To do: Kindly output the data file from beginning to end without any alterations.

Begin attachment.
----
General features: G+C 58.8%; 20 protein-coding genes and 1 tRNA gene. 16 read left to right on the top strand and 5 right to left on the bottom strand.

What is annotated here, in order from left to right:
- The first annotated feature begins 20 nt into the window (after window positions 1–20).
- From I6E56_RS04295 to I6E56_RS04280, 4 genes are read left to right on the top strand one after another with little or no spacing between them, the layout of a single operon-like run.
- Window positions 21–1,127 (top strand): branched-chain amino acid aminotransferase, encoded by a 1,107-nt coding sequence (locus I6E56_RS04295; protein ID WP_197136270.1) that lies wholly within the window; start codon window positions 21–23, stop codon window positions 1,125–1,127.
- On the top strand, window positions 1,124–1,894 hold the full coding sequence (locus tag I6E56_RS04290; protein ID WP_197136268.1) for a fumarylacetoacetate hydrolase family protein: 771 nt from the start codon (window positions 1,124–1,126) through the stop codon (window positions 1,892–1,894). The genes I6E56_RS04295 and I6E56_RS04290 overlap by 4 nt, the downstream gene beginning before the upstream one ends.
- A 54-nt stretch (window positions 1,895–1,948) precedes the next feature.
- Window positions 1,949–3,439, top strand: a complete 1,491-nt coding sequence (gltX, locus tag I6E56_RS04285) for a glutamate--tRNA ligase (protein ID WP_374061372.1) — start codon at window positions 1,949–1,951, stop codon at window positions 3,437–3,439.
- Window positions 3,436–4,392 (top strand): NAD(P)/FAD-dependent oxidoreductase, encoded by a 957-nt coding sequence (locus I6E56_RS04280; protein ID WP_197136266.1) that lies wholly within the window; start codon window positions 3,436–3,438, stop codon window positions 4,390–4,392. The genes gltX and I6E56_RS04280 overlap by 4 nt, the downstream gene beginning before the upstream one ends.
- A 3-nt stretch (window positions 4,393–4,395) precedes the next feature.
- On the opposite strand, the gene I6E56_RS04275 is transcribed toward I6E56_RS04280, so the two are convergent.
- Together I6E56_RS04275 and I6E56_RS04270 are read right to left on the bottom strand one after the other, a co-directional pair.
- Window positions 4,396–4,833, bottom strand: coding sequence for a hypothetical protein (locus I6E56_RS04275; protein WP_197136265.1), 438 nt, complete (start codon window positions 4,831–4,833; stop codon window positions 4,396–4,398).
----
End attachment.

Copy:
General features: G+C 58.8%; 20 protein-coding genes and 1 tRNA gene. 16 read left to right on the top strand and 5 right to left on the bottom strand.

What is annotated here, in order from left to right:
- The first annotated feature begins 20 nt into the window (after window positions 1–20).
- From I6E56_RS04295 to I6E56_RS04280, 4 genes are read left to right on the top strand one after another with little or no spacing between them, the layout of a single operon-like run.
- Window positions 21–1,127 (top strand): branched-chain amino acid aminotransferase, encoded by a 1,107-nt coding sequence (locus I6E56_RS04295; protein ID WP_197136270.1) that lies wholly within the window; start codon window positions 21–23, stop codon window positions 1,125–1,127.
- On the top strand, window positions 1,124–1,894 hold the full coding sequence (locus tag I6E56_RS04290; protein ID WP_197136268.1) for a fumarylacetoacetate hydrolase family protein: 771 nt from the start codon (window positions 1,124–1,126) through the stop codon (window positions 1,892–1,894). The genes I6E56_RS04295 and I6E56_RS04290 overlap by 4 nt, the downstream gene beginning before the upstream one ends.
- A 54-nt stretch (window positions 1,895–1,948) precedes the next feature.
- Window positions 1,949–3,439, top strand: a complete 1,491-nt coding sequence (gltX, locus tag I6E56_RS04285) for a glutamate--tRNA ligase (protein ID WP_374061372.1) — start codon at window positions 1,949–1,951, stop codon at window positions 3,437–3,439.
- Window positions 3,436–4,392 (top strand): NAD(P)/FAD-dependent oxidoreductase, encoded by a 957-nt coding sequence (locus I6E56_RS04280; protein ID WP_197136266.1) that lies wholly within the window; start codon window positions 3,436–3,438, stop codon window positions 4,390–4,392. The genes gltX and I6E56_RS04280 overlap by 4 nt, the downstream gene beginning before the upstream one ends.
- A 3-nt stretch (window positions 4,393–4,395) precedes the next feature.
- On the opposite strand, the gene I6E56_RS04275 is transcribed toward I6E56_RS04280, so the two are convergent.
- Together I6E56_RS04275 and I6E56_RS04270 are read right to left on the bottom strand one after the other, a co-directional pair.
- Window positions 4,396–4,833, bottom strand: coding sequence for a hypothetical protein (locus I6E56_RS04275; protein WP_197136265.1), 438 nt, complete (start codon window positions 4,831–4,833; stop codon window positions 4,396–4,398).